As Prime Minister Rajapaksa correctly acknowledged, Thondaman was not only a Minister, but also his friend who had worked tirelessly to make sure that there was no radicalism in the estate sector, and also made sure that all religions were respected and all their principles were adhered to. So, in giving him a State funeral, I do not think the Rajapaksas had any hidden political motive, but were simply honouring a dear comrade.
Thondaman's untimely death also provoked many, in the fact that the five-day funeral procession broke the quarantine, self-distancing and funeral guidelines (others were buried or cremated within 24 hours), while the President of the Public Health Inspectors' Union said that they are ready to take legal action against everyone responsible for organising the funeral. What is your response to them?
A: At the funeral, we followed our customs, and we wanted to bring him through the plantation, as we feel we owed that much to his dear people. We adhered to all the rules that the World Health Organisation and Public Health Inspectors imposed, and instructed the people to follow them without any deviation. People did maintain social distancing and wore face masks. But, when people saw their Leader for the first time in a coffin - a person who led them for over 30 years through a lot of turmoil - emotions ran high and low.
My response to the PHI would be that all those people who came to see Thondaman's last appearance are the same people who had gone to the towns to buy goods during quarantine. I would also like to bring up the fact that the Nuwara Eliya District was free from the coronavirus. So it is unlikely that there would be any new cases in the upcountry, but if there are, I would like to say that we have set up the Sripada Training College for quarantine purposes. Apart from that, I would also like to mention that since it was a State funeral, the State executives had clearly given us the pathway to go through, and we followed all the instructions clearly.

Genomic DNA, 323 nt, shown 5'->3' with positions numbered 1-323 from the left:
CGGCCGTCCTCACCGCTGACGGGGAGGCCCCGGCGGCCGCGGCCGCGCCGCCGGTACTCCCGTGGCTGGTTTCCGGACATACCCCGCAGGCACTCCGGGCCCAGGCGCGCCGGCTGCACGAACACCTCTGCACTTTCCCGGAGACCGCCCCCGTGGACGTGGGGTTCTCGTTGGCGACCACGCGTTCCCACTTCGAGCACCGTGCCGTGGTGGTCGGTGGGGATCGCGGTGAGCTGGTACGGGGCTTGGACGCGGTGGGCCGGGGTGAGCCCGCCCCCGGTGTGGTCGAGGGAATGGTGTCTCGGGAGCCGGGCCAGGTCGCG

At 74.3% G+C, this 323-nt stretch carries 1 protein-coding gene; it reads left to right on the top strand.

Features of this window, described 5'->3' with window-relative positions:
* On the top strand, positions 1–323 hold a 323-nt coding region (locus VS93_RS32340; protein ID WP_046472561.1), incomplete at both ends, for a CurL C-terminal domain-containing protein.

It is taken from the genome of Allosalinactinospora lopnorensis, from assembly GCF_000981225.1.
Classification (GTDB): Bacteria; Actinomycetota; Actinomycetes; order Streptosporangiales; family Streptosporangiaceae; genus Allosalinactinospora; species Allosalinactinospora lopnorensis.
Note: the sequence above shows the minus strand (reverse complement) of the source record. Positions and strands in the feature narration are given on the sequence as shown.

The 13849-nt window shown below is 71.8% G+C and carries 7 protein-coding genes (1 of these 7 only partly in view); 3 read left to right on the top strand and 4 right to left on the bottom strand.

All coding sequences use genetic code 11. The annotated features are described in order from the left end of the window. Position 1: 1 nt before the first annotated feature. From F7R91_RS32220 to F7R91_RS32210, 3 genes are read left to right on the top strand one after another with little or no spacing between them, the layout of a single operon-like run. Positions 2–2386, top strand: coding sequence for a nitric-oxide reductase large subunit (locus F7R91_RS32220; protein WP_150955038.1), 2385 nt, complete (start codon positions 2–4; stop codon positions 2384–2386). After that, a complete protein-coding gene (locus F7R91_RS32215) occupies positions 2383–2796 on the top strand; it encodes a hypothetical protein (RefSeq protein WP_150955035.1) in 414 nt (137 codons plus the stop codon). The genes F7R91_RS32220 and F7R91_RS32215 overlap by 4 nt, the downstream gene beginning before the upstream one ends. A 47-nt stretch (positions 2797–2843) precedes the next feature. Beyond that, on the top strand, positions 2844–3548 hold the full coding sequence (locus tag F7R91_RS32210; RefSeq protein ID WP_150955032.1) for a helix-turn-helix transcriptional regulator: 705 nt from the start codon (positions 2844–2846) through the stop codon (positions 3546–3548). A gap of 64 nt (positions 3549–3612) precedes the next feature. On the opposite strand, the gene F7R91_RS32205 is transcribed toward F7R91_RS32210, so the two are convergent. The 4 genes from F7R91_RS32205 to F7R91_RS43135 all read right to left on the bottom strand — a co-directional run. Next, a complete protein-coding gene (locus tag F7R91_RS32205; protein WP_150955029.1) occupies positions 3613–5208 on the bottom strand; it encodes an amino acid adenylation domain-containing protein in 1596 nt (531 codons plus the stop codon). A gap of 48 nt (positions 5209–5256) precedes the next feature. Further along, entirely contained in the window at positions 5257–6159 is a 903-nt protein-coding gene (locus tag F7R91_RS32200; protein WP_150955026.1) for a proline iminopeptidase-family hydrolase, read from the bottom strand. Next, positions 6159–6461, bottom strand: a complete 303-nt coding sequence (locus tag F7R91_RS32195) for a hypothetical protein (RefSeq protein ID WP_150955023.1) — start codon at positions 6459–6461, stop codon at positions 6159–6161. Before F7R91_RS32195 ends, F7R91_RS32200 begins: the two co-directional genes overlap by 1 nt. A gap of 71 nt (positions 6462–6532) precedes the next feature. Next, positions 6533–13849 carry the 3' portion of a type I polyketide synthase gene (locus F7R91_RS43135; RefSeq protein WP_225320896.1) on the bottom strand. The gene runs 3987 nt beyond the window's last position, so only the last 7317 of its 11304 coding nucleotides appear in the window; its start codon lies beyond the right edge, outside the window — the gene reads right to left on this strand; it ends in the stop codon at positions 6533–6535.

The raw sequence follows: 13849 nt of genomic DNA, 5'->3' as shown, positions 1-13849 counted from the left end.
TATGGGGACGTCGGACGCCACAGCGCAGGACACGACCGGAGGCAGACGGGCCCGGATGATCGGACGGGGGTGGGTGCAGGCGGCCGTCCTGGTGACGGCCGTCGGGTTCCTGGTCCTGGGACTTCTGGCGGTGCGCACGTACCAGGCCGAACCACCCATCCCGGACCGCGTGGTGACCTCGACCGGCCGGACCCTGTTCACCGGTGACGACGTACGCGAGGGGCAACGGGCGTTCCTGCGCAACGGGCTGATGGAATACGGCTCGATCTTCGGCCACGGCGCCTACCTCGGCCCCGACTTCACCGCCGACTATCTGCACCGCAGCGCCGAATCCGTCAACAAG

The National Coordinator of the Centre for Monitoring Election Violence (CMEV) says that you paraded through the streets after announcing your candidacy to contest the upcoming General Election in violation of election law, but no action was taken. Do you see what others see?
A: As a youth in Sri Lankan society, I definitely see what others see, but at the same time, I feel circumstances have to be taken into account. All I wanted was to give my father a dignified funeral. We had to bring him upcountry because our ancestral home is there, and he lived most of his life there. One thing we did not foresee, though, was that people's emotions were uncontrollable during this difficult time. In fact, they not only blocked the car, but also prevented the coffin from being moved.
So when that happened, I wanted to make sure there was no violence or uneasiness. Hence I got out of my car and requested people to give way for the convoy. Unfortunately, certain media used this to say I was bargaining for votes. I am not the kind of person who needs to bargain for votes, and I would not pull off the cheap stunt of using my father's demise for political gain.
Your father died at a crucial time when the workers wanted Rs 1,000 per day, a university, a playground, and the removal of taverns inside the estates - which he did not want. The Government has assured the wage increase. Although you are a fresher in politics, you know there is a vacuum in the lives of plantation workers, starting from poor wages to poor working and living conditions, even though they have not failed to pay their membership fee monthly for five decades or more. What ails here?
A: The Rs 1,000 wage and the university issue, as well as the removal of taverns from every estate, were requested by my father to the Government, and we will certainly follow it up till it is executed. The Government has extended its full cooperation, for which we are thankful. But these are not the only issues faced by the estate community.
There are more unspoken issues, such as the lack of social awareness in the estate sector, lack of employment in the plantation sector and minimal awareness towards education. Moreover, there are many who aspire to be involved in the field of sports. We need to find a way to streamline all these issues under one umbrella, which is going to be our strategy in the future.
We want to upgrade the living conditions of plantation people, besides getting that wage, and engage them in cultural and extracurricular activities.